Judge certifies $16M class action in deadly E. coli outbreak in Edmonton

One person died, 42 others became ill after eating tainted pork products


Wallis Snowdon, CBC News (Canada)

Sep 20, 2022


A judge has certified a $16-million class action alleging that contaminated pork sold by a central Alberta Hutterite colony led to a deadly E. coli outbreak in Edmonton four years ago.


The lawsuit seeks compensation for people who suffered damages as a result of buying or consuming contaminated pork products from The Meat Shop at Pine Haven, a meat-packing and retail operation at the Pine Haven Hutterite colony near Wetaskiwin.


The suit, certified Friday by Court of King's Bench Justice James Neilson, alleges that the shop and its operators the Pine Haven Hutterite Colony and the Hutterian Brethren Church of Pine Haven failed to prevent and contain the outbreak.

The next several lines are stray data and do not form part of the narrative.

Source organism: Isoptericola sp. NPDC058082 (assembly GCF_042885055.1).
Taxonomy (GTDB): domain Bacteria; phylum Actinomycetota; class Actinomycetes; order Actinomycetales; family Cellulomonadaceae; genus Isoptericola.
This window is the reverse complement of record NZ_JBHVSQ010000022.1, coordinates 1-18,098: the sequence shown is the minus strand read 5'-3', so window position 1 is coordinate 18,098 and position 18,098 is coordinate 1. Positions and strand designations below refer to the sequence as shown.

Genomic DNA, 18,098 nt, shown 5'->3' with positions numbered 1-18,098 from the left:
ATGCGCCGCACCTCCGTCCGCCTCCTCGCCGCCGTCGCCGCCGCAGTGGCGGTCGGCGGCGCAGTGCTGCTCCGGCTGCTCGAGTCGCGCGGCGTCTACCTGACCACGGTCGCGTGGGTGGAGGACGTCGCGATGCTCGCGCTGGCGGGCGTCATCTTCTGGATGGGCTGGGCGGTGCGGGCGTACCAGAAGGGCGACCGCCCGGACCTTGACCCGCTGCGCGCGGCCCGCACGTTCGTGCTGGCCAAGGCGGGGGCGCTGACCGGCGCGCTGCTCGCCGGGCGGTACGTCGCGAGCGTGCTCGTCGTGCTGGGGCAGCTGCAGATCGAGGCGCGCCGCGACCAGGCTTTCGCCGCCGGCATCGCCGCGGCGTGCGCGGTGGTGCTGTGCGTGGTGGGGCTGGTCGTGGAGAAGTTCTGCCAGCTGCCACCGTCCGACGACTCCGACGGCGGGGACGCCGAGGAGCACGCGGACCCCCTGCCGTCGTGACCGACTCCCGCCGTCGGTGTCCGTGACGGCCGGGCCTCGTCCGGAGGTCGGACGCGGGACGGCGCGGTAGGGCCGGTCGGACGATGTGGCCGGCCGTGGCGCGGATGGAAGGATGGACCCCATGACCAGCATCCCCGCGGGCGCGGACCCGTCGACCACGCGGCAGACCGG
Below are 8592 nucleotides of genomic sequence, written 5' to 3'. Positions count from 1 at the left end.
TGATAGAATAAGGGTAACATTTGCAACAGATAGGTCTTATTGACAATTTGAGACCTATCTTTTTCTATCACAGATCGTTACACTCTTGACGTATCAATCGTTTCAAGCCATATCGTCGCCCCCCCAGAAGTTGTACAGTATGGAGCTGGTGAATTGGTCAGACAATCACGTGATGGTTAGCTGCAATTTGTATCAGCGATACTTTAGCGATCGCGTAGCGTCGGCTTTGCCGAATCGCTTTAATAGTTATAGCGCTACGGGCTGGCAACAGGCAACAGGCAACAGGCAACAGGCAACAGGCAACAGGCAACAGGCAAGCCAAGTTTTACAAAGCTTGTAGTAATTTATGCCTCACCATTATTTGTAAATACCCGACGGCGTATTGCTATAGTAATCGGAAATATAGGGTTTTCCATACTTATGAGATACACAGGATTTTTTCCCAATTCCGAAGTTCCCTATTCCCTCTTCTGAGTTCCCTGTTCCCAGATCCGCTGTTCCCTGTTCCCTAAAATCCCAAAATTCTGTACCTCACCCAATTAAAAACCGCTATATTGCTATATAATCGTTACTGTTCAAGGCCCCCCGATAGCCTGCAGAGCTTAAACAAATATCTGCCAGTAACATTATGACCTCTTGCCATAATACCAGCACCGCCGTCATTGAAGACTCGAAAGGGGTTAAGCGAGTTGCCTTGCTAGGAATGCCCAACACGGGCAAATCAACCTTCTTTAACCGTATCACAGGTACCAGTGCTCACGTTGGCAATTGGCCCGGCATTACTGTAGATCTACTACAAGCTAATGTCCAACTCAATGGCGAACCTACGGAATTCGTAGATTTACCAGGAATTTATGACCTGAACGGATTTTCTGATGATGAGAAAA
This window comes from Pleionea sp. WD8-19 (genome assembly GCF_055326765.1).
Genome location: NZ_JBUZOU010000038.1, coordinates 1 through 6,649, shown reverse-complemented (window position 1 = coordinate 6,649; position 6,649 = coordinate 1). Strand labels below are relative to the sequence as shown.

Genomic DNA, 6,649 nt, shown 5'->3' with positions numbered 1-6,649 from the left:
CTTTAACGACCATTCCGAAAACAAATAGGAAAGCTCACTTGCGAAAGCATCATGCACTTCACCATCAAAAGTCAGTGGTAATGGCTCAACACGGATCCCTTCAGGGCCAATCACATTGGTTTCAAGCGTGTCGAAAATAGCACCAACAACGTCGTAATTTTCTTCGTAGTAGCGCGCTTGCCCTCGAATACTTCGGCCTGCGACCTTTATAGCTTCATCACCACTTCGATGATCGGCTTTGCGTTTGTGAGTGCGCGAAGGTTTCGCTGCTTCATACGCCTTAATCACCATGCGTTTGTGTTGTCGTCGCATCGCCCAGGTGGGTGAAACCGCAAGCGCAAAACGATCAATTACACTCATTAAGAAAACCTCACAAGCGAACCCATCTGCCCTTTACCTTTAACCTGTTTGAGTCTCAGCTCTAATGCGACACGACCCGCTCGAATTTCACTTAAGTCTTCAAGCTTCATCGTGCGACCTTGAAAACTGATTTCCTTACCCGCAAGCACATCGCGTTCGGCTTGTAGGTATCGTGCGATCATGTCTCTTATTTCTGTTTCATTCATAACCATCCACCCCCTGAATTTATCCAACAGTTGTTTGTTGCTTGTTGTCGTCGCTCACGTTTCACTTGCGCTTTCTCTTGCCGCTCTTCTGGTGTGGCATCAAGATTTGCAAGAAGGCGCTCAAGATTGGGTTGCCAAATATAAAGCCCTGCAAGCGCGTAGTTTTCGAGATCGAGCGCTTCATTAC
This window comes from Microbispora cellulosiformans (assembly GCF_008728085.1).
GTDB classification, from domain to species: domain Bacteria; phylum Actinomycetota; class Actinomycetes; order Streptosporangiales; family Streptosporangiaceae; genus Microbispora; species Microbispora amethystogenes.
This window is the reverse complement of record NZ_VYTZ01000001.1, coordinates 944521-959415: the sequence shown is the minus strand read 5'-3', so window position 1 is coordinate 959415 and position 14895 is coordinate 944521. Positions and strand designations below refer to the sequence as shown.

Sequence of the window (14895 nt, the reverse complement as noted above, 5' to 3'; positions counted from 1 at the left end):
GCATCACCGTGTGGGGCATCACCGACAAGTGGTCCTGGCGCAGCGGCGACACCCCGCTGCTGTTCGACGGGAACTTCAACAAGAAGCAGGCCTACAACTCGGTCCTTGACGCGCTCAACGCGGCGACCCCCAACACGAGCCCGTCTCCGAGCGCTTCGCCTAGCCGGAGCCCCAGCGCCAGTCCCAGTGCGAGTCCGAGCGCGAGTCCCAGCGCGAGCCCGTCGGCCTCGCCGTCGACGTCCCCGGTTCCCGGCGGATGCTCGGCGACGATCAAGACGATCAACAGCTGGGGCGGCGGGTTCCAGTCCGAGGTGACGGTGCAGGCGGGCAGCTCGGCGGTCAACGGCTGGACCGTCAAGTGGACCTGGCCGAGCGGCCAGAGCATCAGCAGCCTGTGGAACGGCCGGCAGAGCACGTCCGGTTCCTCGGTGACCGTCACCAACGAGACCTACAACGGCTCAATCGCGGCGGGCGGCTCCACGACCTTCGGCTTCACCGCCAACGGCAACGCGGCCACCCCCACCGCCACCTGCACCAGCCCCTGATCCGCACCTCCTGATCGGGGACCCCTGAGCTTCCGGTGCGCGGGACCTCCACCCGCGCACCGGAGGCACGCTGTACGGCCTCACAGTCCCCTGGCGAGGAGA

One person died and 42 others fell ill in the outbreak in the spring of 2018. The cases were linked to pork products contaminated with O157:H7, a potent strain of E. coli.


Among those who fell ill, 14 people were hospitalized and five developed hemolytic uremic syndrome a disease that affects the kidneys and blood-clotting functions.


About half of the cases involved people who had eaten at Mama Nita's, a Filipino restaurant in southeast Edmonton that has since closed. The Canadian Food Inspection Agency traced the pork products to The Meat Shop at Pine Haven.


"The defendants owed a duty of care to the plaintiff and other class members to ensure that its products were safe for consumption and that ingestion of those products would not cause illness or injury," the plaintiffs say in their statement of claim.


They seek compensation for physical injury, mental anguish, medical expenses and lost wages. The suit also seeks refunds on behalf of consumers who bought the recalled meat.


In total, the plaintiffs seek...